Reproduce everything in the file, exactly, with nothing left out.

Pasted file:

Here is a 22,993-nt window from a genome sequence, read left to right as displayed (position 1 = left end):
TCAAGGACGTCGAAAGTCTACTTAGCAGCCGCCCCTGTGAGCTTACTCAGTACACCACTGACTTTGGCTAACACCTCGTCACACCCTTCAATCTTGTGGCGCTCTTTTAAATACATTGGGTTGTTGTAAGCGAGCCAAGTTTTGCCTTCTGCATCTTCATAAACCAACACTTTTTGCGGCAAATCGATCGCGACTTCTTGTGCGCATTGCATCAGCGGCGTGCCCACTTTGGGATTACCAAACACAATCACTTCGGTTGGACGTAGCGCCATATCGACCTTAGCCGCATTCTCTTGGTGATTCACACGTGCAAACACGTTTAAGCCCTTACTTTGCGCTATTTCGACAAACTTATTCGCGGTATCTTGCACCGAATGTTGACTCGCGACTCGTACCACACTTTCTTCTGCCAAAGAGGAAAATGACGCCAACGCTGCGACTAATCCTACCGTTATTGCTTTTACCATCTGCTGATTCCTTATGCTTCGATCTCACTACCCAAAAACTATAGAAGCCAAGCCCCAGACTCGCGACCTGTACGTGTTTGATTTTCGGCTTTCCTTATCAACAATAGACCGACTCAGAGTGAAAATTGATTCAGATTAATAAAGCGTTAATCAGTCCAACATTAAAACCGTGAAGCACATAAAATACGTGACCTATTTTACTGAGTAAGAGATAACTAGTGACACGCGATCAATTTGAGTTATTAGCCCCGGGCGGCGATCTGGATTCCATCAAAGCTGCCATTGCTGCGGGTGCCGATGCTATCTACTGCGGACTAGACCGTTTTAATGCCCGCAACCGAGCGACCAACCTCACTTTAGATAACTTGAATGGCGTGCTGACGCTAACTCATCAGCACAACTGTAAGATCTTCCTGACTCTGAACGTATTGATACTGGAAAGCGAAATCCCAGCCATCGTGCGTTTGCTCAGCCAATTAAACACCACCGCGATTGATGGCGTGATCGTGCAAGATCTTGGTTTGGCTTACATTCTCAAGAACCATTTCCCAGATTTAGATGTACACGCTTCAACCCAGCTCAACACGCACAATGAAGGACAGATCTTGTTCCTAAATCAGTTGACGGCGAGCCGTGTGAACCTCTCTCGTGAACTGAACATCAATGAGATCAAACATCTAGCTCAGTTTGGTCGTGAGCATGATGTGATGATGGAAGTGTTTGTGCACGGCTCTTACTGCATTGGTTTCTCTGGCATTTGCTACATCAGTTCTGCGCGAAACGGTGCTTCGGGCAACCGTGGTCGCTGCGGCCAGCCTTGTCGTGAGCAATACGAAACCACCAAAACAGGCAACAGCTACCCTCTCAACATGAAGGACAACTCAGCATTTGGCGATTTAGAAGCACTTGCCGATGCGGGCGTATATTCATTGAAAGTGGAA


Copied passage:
Here is a 22,993-nt window from a genome sequence, read left to right as displayed (position 1 = left end):
TCAAGGACGTCGAAAGTCTACTTAGCAGCCGCCCCTGTGAGCTTACTCAGTACACCACTGACTTTGGCTAACACCTCGTCACACCCTTCAATCTTGTGGCGCTCTTTTAAATACATTGGGTTGTTGTAAGCGAGCCAAGTTTTGCCTTCTGCATCTTCATAAACCAACACTTTTTGCGGCAAATCGATCGCGACTTCTTGTGCGCATTGCATCAGCGGCGTGCCCACTTTGGGATTACCAAACACAATCACTTCGGTTGGACGTAGCGCCATATCGACCTTAGCCGCATTCTCTTGGTGATTCACACGTGCAAACACGTTTAAGCCCTTACTTTGCGCTATTTCGACAAACTTATTCGCGGTATCTTGCACCGAATGTTGACTCGCGACTCGTACCACACTTTCTTCTGCCAAAGAGGAAAATGACGCCAACGCTGCGACTAATCCTACCGTTATTGCTTTTACCATCTGCTGATTCCTTATGCTTCGATCTCACTACCCAAAAACTATAGAAGCCAAGCCCCAGACTCGCGACCTGTACGTGTTTGATTTTCGGCTTTCCTTATCAACAATAGACCGACTCAGAGTGAAAATTGATTCAGATTAATAAAGCGTTAATCAGTCCAACATTAAAACCGTGAAGCACATAAAATACGTGACCTATTTTACTGAGTAAGAGATAACTAGTGACACGCGATCAATTTGAGTTATTAGCCCCGGGCGGCGATCTGGATTCCATCAAAGCTGCCATTGCTGCGGGTGCCGATGCTATCTACTGCGGACTAGACCGTTTTAATGCCCGCAACCGAGCGACCAACCTCACTTTAGATAACTTGAATGGCGTGCTGACGCTAACTCATCAGCACAACTGTAAGATCTTCCTGACTCTGAACGTATTGATACTGGAAAGCGAAATCCCAGCCATCGTGCGTTTGCTCAGCCAATTAAACACCACCGCGATTGATGGCGTGATCGTGCAAGATCTTGGTTTGGCTTACATTCTCAAGAACCATTTCCCAGATTTAGATGTACACGCTTCAACCCAGCTCAACACGCACAATGAAGGACAGATCTTGTTCCTAAATCAGTTGACGGCGAGCCGTGTGAACCTCTCTCGTGAACTGAACATCAATGAGATCAAACATCTAGCTCAGTTTGGTCGTGAGCATGATGTGATGATGGAAGTGTTTGTGCACGGCTCTTACTGCATTGGTTTCTCTGGCATTTGCTACATCAGTTCTGCGCGAAACGGTGCTTCGGGCAACCGTGGTCGCTGCGGCCAGCCTTGTCGTGAGCAATACGAAACCACCAAAACAGGCAACAGCTACCCTCTCAACATGAAGGACAACTCAGCATTTGGCGATTTAGAAGCACTTGCCGATGCGGGCGTATATTCATTGAAAGTGGAA